|No. 4, 11|
|Born:||July 17, 1960|
|High school:||Alexandria (VA) Jefferson|
|* Offseason and/or practice squad member only|
|Career highlights and awards|
|Career NFL statistics|
|Player stats at NFL.com · PFR|
Scott Allan Norwood (born July 17, 1960) is a former American football placekicker who played in the National Football League (NFL) for seven seasons with the Buffalo Bills. He also played for the Birmingham Stallions in the United States Football League (USFL) for two seasons. As Buffalo's placekicker from 1985 to 1991, Norwood led the league in scoring for the 1988 season and played in their first two Super Bowl appearances. Despite his accomplishments, he is best known for missing a game-winning field goal attempt at the end of Super Bowl XXV.
Norwood was born in Alexandria, Virginia and graduated from Thomas Jefferson High School in Alexandria in 1978. He played both football and soccer at James Madison University and graduated with a business degree in 1982.
Norwood began his professional career with the Birmingham Stallions of the United States Football League, playing two seasons before the Stallions signed Danny Miller to replace him.
Norwood was one of many players the Bills picked up as the USFL contracted and ultimately collapsed; he eventually beat out Todd Schlopy (who would later come back when Norwood went on strike in 1987) for the Bills' starting kicker position. He quickly became an asset to an offense that was going places as the Bills' general manager, Bill Polian, assembled talent like Jim Kelly, Thurman Thomas, and Bruce Smith. Within two seasons of Norwood's arrival, the Bills had won the AFC East for the first time since 1980 and made it to the conference championship game. He soon overtook O. J. Simpson as the team's all-time leading scorer. Following the 1990 season, the Bills advanced to their first-ever Super Bowl.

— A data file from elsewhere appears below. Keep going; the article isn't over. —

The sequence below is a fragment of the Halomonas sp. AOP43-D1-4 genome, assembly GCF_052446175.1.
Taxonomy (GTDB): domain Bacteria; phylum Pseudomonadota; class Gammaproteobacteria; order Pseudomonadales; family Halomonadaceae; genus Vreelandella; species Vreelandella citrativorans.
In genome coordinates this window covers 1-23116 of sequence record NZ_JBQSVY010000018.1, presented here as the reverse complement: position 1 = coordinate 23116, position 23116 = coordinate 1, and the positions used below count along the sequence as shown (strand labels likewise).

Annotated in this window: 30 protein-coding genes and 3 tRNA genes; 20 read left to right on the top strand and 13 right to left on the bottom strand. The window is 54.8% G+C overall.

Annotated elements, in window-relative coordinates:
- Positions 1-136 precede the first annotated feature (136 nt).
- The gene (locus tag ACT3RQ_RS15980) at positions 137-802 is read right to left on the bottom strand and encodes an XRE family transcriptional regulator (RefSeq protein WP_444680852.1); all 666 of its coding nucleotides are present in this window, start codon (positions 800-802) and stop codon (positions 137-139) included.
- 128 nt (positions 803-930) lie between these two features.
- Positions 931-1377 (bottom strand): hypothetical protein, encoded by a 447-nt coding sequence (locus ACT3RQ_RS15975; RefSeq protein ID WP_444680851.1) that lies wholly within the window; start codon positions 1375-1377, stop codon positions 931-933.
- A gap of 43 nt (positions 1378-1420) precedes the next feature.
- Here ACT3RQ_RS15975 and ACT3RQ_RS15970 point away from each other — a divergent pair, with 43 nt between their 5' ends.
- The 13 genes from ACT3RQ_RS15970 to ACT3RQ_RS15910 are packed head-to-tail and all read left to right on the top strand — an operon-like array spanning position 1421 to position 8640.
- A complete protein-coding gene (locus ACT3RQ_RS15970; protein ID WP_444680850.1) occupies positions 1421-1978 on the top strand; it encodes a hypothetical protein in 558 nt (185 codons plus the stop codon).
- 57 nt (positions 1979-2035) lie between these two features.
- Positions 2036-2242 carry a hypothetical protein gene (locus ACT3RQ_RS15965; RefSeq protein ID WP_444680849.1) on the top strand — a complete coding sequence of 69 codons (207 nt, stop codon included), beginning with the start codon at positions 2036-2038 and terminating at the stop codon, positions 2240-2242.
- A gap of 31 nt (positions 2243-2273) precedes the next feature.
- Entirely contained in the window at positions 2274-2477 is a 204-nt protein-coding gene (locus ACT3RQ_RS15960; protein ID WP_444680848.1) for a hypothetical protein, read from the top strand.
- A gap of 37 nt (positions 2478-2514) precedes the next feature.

Further information: Wide Right (Buffalo Bills)
Norwood's field goal range was unusually short for a professional kicker and he had difficulties in converting field goals over 40 yards throughout his career, especially on natural grass (the Bills' home stadium used AstroTurf, which mitigated this issue). Super Bowl XXV, which was played on January 27, 1991, cemented Norwood's name in football history when he missed a 47-yard field goal attempt with 8 seconds left in the game, giving the New York Giants their 2nd Super Bowl victory, and started the Bills' string of four consecutive Super Bowl losses. This kick was made famous by the "wide right" call by ABC announcer Al Michaels. Later video analysis revealed the holder mistakenly aligned the laces to the right, thereby positioning the kicked ball to fade right once in the air.
Although the Bills signed Björn Nittmo as Norwood's potential replacement in the 1991 offseason, Norwood remained with the Bills through that season. The Bills returned to the Super Bowl and Norwood was perfect throughout the postseason, including a 44-yard field goal that served as the decisive margin in the AFC Championship Game against the Denver Broncos.
Norwood was waived in the first roster move of the off-season after the Bills signed Steve Christie, formerly of the Tampa Bay Buccaneers.
After the Bills waived him, Norwood initially returned home to Northern Virginia and disappeared completely from the public eye for several years, eventually becoming an insurance salesman during the 1990s then moving back to Buffalo as a real estate agent in 2002.
|Led the league|
Norwood lives with his wife Kimberly in the Washington, D.C. suburb of Centreville, Virginia. They have three children: twins Carly and Connor (born 1995) and Corey (born 1996).
In the 1994 film Ace Ventura: Pet Detective, a key plot point involves a kicker for the Miami Dolphins named Ray Finkle; in the story, Finkle misses a field goal attempt in the closing moments of Super Bowl XVII, causing the Dolphins to lose the game by a single point–an obvious reference to Norwood's infamous kick in Super Bowl XXV. (In reality, Super Bowl XVII was contested between the Dolphins and the Washington Redskins; the Redskins won 27-17.)
The 1998 film Buffalo '66 features a subplot where main character Billy Brown, played by Vincent Gallo, attempts to murder a former Buffalo kicker named "Scott Wood", whose missed field goal led to Brown losing a large bet and serving a prison term when he took the fall for his bookie.